MSP Long-Term Plan Remains Closeted

At the August 20, 2018 Metropolitan Airports Commission meeting, SMAAC delivered an Open Letter urging the Commission to make the purposes, costs and economic and emvironmental impacts of its 2010 to 2020 Captial Improvement Program (CIP) public, as required by Law and as related to the Met Council Transportation Policy Plan.

In particular, the long-delayed 2015 MSP LTCP Update veils the purposes and costs of capital improvements from the public, the Legislature and several State and Federal agencies.  Key planning factors remain unpublished, and many details need to be explained or revised.

The letter said "We are hopeful that the Draft LTCP Update will soon be published and that maximum hourly operations limited by the CRO and aggravated by the differences in hourly arrivals depending on “flow” will be included, and that realistic Next Gen and automated flight improvement plans and schedules are used for the CIP.

"The MSP LTCP and the Metropolitan Transportation Policy Plan (TPP) for 2010 to 2030 were approved after they were revised by the MAC to include noise and other environmental studies adjusted to the evolving new routes and ATC procedures" in the 2014 Draft MSP LTCP Update.

Is is sad that the media, the Governor and the Legislature accept the fact of $billions being spent at MSP for imporvements based on a 2014 draft that has since been hidden and apparently revised by the MAC alone. Long-term plan changes may or may not be needed for safe operations, may or may not increase noise expousre and almost certainly increase air pollution per flight.

What is the plan, and when will it become pubic?

 

 

 

SMAAC 's letter repeated "...questions previously asked and that will be asked in the MSP LTCP Update Public Hearing (if it is ever held) and which should have been addressed by the MAC and the FAA MSP ATCT before or during the MSP LTCP Update in 2010:

  • What are the annual fleet-mix, passenger and operations forecast for 2019-25 CIP budget estimates?
  • How is the hubbing factor (reported as 54% O&D) derived, and is it relevant to the CIP?
  • What maximum hourly flight operations rate(s) for both flows are assumed in the 2019 CIP?
  • What MSP facilities were built or enlarged or modified for handling more flight arrivals than departures in consecutive hours since 2014 (CRO Order) and what facilities are planned for this in the CIP.
  • Are safety-risk management requirements associated with the maximum hourly operation rates at MSP quantified and included in the CIP budgets?
  • Is the MAC seeking health risk information or planning studies of GHG and sub-micron particulate emissions  in the vicinity of MSP?

In fact, the Met Council imposed conditions for approval of the update including an immediate review of the MAC’s Finding of No Significant Noise Impact from route and runway use changes in late 2010 after procedures were revised in response to the September 2010 near-mid-air-collision near MSP.

Once the reality of the facilities and operational costs sinks in and if the probable liability risks are no longer ignored, Commissioners will want to be more responsible and expedite long-term planning and consider alternatives. 

The South Metro Airport Action Council (SMAAC) for many years was asked to comment on the MSP Capital Improvements Plans[i] as an interested party representing many residents and travelers and several affiliated organizations. We were informed by forums and seminars involving Commissioners and staff, government agencies, elected officials and aviation and environmental experts.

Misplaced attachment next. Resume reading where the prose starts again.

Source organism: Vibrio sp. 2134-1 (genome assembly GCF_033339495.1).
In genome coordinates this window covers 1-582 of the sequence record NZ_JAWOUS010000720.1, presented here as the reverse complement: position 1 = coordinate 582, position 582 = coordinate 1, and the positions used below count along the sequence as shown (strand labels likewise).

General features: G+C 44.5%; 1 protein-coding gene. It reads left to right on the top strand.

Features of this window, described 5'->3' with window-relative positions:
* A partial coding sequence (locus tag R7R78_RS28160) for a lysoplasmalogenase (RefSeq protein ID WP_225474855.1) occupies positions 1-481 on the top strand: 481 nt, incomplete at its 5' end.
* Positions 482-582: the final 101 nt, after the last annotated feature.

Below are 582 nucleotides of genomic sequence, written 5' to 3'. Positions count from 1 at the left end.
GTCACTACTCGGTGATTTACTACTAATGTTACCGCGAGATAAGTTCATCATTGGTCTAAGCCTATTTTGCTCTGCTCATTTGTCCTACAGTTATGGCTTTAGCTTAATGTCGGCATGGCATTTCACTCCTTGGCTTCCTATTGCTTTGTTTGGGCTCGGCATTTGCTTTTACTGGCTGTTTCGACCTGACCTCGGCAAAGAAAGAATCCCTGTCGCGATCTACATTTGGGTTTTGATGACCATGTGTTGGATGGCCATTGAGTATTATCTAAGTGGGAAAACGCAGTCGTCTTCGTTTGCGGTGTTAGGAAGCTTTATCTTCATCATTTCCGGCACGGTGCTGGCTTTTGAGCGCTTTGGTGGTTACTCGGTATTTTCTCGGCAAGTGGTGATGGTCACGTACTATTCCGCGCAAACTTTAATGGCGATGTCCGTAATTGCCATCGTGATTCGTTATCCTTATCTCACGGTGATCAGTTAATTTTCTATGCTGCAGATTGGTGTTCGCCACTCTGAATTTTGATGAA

SMAAC members developed expertise in airport planning including air traffic control and safety-risk management. We studied the environmental impacts of flight and airport operations and during facilities construction and repairs. We used flight statistics to model annual average ground noise intensity (DNL) and to project improvements related to the use of capacity (scheduling and weather) and site and facility limitations. The maximum safe hourly flight capacity is the FAA’s basis for planning airport operations and documenting their capacity and limitations.

Since 2005, the Commission staffi and presiders at your meetings, including Public Hearings, have increasingly imposed obstacles to open discussions about the LTCP and CIP planning process and your data sources. This led to a regretful lack of transparency, and detail on the public record, on your part.


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  • Forum Manager
    commented 2018-08-23 09:42:58 -0500
    Frequently Asked Questions:

    • What are the annual fleet-mix, passenger and operations forecast for 2019-24 CIP budget estimates?
    A. The MAC has not modified a forecast based on trends and evolving airline requests based on CRO limitations, but since 2010, many schedule changes were made, and met by facilities changes at MSP.

    • How is the hubbing factor (reported as 54% O&D) derived, and is it relevant to the CIP?
    A. The ratio of local passengers to connecting passengers is reported airline by airline withiut accounting for interline connections.

    • What maximum hourly flight operations rate(s) for both flows are assumed in the 2019 CIP?
    A. That’s what the Met Council needs to know.

    • What MSP facilities were built or enlarged or modified for handling more flight arrivals than departures in consecutive hours since 2014 (CRO Order) and what facilities are planned for this in the CIP.
    A. That’s what the Met Council needs to know. And the Legislature is supposed to know for bonding limits.

    • Are safety-risks, as management requirements associated with the maximum hourly operation rates at MSP quantified and included in the CIP budgets?
    A. No.

    Is the MAC seeking health risk information or planning studies of GHG and sub-micron particulate emissions in the vicinity of MSP?
    A. No.